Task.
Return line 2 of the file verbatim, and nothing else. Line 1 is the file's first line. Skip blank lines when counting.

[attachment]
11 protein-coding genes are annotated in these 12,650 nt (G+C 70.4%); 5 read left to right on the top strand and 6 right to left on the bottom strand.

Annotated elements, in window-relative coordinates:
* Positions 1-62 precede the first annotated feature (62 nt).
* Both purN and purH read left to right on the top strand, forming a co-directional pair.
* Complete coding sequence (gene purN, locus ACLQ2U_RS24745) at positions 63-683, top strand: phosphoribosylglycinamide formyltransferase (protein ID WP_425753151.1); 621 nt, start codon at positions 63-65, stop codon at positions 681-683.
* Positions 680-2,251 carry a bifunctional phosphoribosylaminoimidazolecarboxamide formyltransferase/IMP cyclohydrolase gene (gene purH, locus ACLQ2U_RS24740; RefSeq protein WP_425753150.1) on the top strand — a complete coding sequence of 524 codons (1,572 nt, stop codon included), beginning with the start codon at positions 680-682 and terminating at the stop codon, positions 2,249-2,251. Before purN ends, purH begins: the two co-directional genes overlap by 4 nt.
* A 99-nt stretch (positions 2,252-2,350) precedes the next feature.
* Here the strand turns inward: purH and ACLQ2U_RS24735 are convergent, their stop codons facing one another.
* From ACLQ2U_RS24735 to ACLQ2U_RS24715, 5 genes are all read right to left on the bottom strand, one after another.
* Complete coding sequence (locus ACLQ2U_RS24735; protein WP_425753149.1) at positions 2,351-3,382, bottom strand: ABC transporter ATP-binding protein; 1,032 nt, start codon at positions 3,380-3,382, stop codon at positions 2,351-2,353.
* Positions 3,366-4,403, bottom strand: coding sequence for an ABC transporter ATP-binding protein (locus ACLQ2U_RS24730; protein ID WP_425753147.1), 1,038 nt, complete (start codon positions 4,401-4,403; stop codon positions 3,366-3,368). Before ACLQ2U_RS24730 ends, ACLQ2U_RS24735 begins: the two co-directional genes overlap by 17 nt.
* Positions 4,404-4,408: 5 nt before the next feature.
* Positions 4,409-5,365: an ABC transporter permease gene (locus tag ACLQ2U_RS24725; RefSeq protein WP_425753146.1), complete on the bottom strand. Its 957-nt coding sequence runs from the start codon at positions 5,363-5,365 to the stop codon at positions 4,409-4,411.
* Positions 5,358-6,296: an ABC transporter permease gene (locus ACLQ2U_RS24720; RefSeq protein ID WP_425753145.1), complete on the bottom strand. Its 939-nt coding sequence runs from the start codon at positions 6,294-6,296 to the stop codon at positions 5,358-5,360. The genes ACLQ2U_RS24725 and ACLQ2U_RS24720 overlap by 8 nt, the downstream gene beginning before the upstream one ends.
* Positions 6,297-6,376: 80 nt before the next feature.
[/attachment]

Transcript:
Annotated elements, in window-relative coordinates: